Despite the claims of some American left-wingers, I don’t believe that most American right-wingers favor fascism or top-down bullying in favor of the free market. It’s true that President Ronald Reagan tended to like to do business with such countries – like South Africa, El Salvador, Indonesia, and many others – but I don’t feel that today’s more populist conservatives would, if pressed, call such countries “conservative” if, say, two-thirds of their population voted for national health care or more taxes. That would just be silly. The pro- and anti-government sentiments of the actual population have to be factor #1, don’t they?

The big problem is that in many cases we can’t trust either kind of polls – the ones conducted by pollsters, and the ones that supposedly represent “fair” elections. We can’t quite trust this supposed yardstick of “economic freedom” which is really just a guide for 1%-accessed investors. We hope to trust the United Nations to certify elections as fair.

So after doing almost a day’s worth of research (WOW!), my entirely subjective temptation is to rank the world’s ten most conservative countries this way:

10. Austria. Had to choose one, and just one, continental European country…you will often hear contrarian commenters explaining that so-and-so country in Europe is a LOT more conservative than you think – this gets applied to Switzerland, France, Italy, Poland, Sweden (!), Hungary…you get the idea. Actually, all of these places have very, very healthy welfare states and large pluralities of left-wing members of their parliaments who hardly fear losing elections. And that’s also true of Austria, but Austria does have the winning distinction of the truly right-wing Freedom Party having genuine power in a coalition government.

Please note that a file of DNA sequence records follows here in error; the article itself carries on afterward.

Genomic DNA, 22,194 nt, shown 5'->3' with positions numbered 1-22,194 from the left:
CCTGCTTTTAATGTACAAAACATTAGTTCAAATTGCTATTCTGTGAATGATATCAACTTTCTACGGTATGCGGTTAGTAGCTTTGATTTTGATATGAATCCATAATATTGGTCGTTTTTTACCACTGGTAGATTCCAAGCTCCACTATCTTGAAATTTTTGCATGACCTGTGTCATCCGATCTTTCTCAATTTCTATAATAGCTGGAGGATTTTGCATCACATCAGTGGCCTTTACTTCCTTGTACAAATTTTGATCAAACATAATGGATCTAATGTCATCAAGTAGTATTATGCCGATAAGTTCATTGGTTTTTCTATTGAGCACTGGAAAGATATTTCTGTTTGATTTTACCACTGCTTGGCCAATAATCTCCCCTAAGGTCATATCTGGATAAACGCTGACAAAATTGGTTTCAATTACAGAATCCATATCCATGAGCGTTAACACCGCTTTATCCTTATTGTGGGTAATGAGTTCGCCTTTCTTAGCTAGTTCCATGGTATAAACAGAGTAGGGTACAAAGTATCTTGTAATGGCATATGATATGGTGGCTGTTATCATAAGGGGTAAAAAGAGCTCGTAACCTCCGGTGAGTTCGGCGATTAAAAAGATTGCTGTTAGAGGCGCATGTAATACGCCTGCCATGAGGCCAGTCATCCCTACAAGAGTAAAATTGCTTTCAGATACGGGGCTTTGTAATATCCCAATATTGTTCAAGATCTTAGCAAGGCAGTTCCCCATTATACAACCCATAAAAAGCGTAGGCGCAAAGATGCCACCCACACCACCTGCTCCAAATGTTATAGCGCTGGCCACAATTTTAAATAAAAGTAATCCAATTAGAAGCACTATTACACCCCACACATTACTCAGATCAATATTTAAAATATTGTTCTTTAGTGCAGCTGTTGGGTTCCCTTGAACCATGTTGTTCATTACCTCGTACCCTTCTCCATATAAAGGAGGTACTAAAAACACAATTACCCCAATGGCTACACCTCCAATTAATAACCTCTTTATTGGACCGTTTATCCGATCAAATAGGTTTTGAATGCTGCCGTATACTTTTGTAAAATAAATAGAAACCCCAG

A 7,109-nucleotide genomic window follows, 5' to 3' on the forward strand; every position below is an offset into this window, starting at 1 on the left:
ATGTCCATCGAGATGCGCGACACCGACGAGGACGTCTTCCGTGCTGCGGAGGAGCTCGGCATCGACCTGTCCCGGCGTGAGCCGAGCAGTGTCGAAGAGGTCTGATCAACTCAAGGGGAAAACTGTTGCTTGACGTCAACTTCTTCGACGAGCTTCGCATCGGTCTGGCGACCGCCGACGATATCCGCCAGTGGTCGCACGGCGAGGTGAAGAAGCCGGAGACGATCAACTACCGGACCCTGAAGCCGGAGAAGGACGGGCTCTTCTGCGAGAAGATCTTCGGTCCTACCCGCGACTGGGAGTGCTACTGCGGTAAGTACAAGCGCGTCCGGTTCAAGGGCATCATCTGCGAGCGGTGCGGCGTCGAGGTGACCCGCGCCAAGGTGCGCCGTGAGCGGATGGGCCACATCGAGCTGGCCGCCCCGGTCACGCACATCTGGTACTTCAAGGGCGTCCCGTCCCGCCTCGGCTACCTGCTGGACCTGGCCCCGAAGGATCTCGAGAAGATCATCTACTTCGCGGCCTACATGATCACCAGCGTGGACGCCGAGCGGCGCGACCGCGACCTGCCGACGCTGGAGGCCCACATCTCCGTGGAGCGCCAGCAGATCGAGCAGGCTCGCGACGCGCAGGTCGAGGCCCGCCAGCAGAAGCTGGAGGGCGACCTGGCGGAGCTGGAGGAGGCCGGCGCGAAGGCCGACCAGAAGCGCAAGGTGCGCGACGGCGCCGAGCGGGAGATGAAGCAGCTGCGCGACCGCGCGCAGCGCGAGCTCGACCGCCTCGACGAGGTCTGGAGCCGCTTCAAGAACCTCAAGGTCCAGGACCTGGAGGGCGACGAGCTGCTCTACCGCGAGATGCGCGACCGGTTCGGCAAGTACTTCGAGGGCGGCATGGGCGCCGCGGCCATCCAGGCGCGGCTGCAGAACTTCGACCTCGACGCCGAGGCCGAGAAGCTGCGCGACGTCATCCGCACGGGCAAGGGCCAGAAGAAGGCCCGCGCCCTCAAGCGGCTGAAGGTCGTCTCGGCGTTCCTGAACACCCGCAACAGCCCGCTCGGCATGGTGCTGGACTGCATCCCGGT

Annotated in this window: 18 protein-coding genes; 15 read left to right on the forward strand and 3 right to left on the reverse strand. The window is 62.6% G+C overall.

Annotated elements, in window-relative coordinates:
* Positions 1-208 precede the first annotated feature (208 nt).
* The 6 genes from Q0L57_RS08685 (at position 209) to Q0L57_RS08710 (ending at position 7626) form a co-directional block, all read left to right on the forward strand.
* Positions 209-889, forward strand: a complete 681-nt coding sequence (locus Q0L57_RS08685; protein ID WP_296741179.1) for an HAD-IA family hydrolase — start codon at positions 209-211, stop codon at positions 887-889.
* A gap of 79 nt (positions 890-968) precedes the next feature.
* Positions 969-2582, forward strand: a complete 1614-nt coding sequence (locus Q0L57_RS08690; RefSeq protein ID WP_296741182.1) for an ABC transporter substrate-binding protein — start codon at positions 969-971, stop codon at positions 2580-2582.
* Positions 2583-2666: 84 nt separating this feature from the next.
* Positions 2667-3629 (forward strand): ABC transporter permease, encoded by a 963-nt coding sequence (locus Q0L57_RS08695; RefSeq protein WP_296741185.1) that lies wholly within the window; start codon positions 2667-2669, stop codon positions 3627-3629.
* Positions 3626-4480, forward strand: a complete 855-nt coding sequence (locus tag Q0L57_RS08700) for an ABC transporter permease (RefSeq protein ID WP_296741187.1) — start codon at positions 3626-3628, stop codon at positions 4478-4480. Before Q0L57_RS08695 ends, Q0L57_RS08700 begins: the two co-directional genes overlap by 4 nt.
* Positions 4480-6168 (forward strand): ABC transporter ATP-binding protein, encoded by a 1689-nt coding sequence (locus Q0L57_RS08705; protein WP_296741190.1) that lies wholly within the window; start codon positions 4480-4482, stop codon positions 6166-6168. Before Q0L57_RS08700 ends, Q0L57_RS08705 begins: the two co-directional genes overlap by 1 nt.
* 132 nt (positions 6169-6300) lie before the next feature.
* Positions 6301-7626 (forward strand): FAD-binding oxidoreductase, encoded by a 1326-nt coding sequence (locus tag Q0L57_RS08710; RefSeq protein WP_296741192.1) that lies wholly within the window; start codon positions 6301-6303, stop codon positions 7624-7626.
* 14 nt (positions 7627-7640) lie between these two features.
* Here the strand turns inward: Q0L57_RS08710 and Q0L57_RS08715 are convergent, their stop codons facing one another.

9. Somalia. Come on, you knew this was coming. The American left loves to tell the American right where to stick it – in Mogadishu, the capital of FailedState-istan. No effective government anywhere, but no police or military either, this gets high marks but not top marks.

8. South Korea. You might make a case for the Philippines or Indonesia, who seem historically hostile to left-wing reformers, but it’s hard to know just how disenfranchised women are in such places – on the rural islands, do their husbands keep them from voting? The Republic of Korea, on the other hand, is fully integrated, and a passionately anti-Communist state almost by definition, with considerable deference to its military and police. It would be higher on this list if not for so many welfare-state guarantees.

7. United Kingdom. Despite Danny Boyle’s Olympic paean to the National Institute of Health, many Britons still like to define themselves against their continental neighbors, and since Margaret Thatcher, such defining has equated to a certain disdain for welfare-state policies (paired with international neo-conservatism). Even Tony Blair was a bit of a “Third Way” politician who forced Britain’s Labour Party to surrender some of its historical pro-union messages. Current Prime Minister David Cameron would probably be a Democrat in the U.S., but he’s still a lot more pro-market than most of the world’s elected leaders.